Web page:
As you may have noticed, we don’t have much Rugby coverage around here at the California Golden Blogs. It’s not that we don’t care; it’s just that we don’t have anything particularly interesting to say about their continued excellence. Still, a national championship is a National Championship, and you sure don’t see one of those around every day at Cal. It’s something to be celebrated — perhaps one of those margaritas you toss back tonight could be for our beloved ruggers?
Anyway, I thought a fitting tribute for our Bears might be to compare Jack Clark’s record with the greatest dynasties in American sporting history, just to see how these guys stack up. For the record, Saturday’s 59-7 smackdown of BYU was the Bears’s:
* 5th consecutive National Title
* 17th Title in the last 18 years
* 20th in Jack Clark’s 25 years as the Head Coach of the Bears
* 24th overall title (since a championship was first staged in 1980)
It’s also worth noting that, before the Bears lost in the 2003 semifinal, they had won the previous 12 consecutive championships. In his 25 years of coaching, Jack Clark has compiled a 440-66-5 record, good for an .870 winning percentage. Frankly, these accomplishments are just ridiculous. I don’t know how the Bears live up to these impossible standards year after year, but they do. So, how does this compare to America’s greatest dynasties?
NFL - Probably the greatest dynasty in pro football was the Vince Lombardi-led Green Bay Packers of the ’60s. Between the ‘61 and ‘67 seasons, the Packers won 5 NFL titles, the last three in a row, including the first two Super Bowls. In those seven seasons, the Packers ran up an 83-20-4 record, good for an .806 winning percentage. Mighty impressive, but neither as lengthy nor as dominant as Cal has been.
NHL - The Montreal Canadiens were the most dominant professional hockey team in North America for much of the latter twentieth century. Between 1956 and 1979, they took home the Stanley Cup 15 out of the 24 times it was contested, including 5 in a row between 1956 and 1960. Ridiculous? Sure. Better than our Bears? Hardly.
MLB - What name says domination over a sport more than the New York Yankees. Still, the Bronx Bombers’ longest championship streak was 5, between 1949 and 1953, though they did take home 12 of the 18 titles between 1936 and 1953, and a ridiculous 20 of the 40 world championships between 1923 and 1962. Unfair? Perhaps, but still not as good as our Bears, who needed just 25 years to get Jack Clark his 20th championship.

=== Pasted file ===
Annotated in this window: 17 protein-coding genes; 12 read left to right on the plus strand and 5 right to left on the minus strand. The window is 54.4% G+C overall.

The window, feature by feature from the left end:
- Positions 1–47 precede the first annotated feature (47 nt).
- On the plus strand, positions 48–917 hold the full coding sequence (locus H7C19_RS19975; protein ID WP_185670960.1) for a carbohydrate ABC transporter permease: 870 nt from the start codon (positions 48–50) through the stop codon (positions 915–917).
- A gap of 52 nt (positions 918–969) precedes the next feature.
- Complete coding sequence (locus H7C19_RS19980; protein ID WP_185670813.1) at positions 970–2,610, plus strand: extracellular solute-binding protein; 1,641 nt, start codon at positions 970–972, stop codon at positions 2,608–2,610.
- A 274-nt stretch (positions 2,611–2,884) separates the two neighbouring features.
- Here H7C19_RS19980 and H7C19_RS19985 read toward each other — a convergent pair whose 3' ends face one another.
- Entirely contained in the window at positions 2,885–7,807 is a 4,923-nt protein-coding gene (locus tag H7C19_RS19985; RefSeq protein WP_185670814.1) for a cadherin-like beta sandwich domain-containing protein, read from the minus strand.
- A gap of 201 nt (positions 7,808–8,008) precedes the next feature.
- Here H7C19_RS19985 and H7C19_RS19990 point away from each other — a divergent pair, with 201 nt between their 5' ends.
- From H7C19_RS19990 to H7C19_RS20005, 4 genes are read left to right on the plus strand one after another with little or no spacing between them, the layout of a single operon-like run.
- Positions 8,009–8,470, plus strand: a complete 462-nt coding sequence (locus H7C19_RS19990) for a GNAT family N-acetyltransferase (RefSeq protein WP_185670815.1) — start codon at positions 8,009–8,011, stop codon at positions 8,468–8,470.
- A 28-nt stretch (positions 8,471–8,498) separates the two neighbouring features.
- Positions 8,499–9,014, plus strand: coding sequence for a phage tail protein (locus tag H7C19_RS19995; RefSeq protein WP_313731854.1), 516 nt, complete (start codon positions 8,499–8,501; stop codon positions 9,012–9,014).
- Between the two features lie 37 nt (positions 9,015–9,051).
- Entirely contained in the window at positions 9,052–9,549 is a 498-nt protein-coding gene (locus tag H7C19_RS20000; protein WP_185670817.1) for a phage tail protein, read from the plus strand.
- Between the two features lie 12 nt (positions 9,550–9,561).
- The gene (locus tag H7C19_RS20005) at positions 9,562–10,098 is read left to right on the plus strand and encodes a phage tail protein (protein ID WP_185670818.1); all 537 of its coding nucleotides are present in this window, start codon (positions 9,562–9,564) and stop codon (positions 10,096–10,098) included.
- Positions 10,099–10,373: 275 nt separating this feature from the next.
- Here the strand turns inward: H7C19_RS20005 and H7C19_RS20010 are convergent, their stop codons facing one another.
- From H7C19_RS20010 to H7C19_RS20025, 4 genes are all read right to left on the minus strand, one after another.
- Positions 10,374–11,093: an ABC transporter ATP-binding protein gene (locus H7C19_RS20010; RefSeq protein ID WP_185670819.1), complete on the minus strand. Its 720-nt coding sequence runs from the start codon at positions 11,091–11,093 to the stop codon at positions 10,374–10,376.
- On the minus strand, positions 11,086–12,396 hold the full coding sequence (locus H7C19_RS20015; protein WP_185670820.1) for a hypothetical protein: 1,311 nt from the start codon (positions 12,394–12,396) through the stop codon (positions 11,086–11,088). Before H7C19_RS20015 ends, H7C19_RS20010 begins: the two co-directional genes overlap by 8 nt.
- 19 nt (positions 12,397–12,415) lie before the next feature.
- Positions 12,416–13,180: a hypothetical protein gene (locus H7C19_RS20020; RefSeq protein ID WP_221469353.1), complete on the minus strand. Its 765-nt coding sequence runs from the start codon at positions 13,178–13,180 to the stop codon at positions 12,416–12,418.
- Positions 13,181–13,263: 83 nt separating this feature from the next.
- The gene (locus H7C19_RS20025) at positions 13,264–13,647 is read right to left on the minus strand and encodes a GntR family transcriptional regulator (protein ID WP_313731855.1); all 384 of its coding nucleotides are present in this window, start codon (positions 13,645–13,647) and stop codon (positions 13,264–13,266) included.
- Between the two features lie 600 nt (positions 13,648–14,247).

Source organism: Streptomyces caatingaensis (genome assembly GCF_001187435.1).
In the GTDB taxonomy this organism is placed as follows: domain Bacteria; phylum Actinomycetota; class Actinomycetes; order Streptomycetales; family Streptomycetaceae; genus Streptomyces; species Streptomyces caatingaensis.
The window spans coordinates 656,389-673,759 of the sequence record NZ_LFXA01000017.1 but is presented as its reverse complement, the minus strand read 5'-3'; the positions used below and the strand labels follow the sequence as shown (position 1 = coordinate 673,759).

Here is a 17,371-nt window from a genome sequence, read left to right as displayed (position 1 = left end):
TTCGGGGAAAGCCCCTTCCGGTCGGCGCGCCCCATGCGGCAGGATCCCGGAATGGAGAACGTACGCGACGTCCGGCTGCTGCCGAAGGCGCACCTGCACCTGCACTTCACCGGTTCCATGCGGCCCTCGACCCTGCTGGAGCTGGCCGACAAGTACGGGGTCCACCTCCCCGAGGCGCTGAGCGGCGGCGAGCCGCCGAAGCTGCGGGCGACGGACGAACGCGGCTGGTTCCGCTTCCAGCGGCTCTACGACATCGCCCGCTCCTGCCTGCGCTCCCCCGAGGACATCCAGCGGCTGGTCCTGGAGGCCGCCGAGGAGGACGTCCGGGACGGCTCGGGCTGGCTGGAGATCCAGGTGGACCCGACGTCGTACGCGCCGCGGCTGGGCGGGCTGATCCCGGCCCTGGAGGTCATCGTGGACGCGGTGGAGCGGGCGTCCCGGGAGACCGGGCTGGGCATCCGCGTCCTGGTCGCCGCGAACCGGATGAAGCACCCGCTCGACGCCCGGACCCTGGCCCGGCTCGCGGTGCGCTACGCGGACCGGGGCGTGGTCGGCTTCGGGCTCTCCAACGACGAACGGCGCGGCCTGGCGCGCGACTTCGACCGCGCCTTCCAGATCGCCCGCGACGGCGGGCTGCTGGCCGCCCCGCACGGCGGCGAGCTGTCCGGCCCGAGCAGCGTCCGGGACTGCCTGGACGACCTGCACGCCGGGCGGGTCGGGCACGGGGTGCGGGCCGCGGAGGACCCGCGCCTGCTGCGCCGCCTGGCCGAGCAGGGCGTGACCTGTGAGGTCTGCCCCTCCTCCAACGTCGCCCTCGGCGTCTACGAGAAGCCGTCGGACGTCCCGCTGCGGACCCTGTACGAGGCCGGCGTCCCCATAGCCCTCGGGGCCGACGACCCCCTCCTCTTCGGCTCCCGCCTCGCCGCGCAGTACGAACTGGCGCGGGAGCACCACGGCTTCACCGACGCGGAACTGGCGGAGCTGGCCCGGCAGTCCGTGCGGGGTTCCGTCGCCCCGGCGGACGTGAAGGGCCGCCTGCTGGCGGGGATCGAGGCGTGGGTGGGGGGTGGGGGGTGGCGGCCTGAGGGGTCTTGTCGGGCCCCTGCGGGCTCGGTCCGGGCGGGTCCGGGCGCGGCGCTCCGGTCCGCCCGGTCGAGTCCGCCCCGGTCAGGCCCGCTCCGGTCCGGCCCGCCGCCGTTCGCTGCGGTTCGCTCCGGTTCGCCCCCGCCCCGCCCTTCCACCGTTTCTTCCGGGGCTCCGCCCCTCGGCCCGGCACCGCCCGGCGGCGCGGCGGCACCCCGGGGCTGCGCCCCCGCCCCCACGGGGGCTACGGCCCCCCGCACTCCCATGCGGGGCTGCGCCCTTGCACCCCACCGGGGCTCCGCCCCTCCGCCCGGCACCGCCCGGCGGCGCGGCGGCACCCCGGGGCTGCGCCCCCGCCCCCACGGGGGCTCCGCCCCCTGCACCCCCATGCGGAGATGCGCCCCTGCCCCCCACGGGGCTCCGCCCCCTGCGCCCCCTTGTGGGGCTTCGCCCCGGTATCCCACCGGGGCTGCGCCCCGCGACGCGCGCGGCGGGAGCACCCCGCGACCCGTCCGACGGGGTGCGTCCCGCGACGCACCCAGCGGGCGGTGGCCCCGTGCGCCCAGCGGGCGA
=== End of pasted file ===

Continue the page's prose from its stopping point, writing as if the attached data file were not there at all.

NBA - Of course, the longest championship streak in American professional sports belongs to the Boston Celtics, who put together an unbelievable 8 consecutive titles between 1959 and 1966. They also captured 11 of the 13 titles between 1957 and 1969, and 16 of 30 between 1957 and 1986. Anyone else think this should more than make up for all those years of Red Sox futility? Still, even the Celtics’ 8 straight titles fell 4 short of what Cal accomplished between 1991 and 2002.
NCAA Basketball - When you think of dominant college teams, you think of John Wooden and the UCLA Bruins. Between 1967 and 1973, the Bruins took home 7 consecutive titles, and 10 of 12 between 1964 and 1975. During those 12 years, the Bruins ran up a 335-22 record, good for an unreal .938 winning percentage. OK, I’ll concede that the Bruins may have been as dominant as our ruggers (though I couldn’t find a winning percentage for the years of the 12 consecutive titles), but their dominant period has been for less than half the time of our Bears.
NCAA Football - Of course, the NCAA doesn’t sponsor an official championship, but even unofficial ones are hard to string together. You have to go back to Minnesota in 1934-36 to find a team with a legitimate claim to even 3 consecutive titles. Of course, if you want to go back to the 1800’s, you’ll find Yale. All titles in this era have been awarded retroactively, but between 1874 and 1894, Yale went 170-7-6, good for a .966 winning percentage, winning pieces of as many as 16 titles, depending on who you ask. Of course, some of those years involved playing only 5 games or so, but if you’re looking for a dynasty to rival the Bears, I think you’re going to have to go with 19th century Yale football.
Other NCAA sports - The record for the longest championship streak among an Division I sports belongs to Arkansas‘ Indoor Track and Field team, which took home 12 consecutive titles between 1984 and 1995. That would certainly match the Bears. Among all Divisions, the record is a mind-boggling 28 years, belonging to the Men’s Swimming and Diving team of Kenyon College, a Division III school in Gambier, Ohio. That streak, by the way is still active. Also, their Women’s Swimming and Diving team holds the women’s record, at 17 years, a streak that lasted until 2001. Listen, that’s amazingly ridiculous and all, but I wonder if anyone at Kenyon ever thought, "You know, perhaps we should try competing in Division II next year. You know, just to see?"
In any case, it’s clear that Cal’s Rugby team is ridiculously awesome. Let’s enjoy it while we can, because it may not be here tomorrow. So, my final thought:
You gotta think they’d play this song at stadiums a whole lot less if it came with video…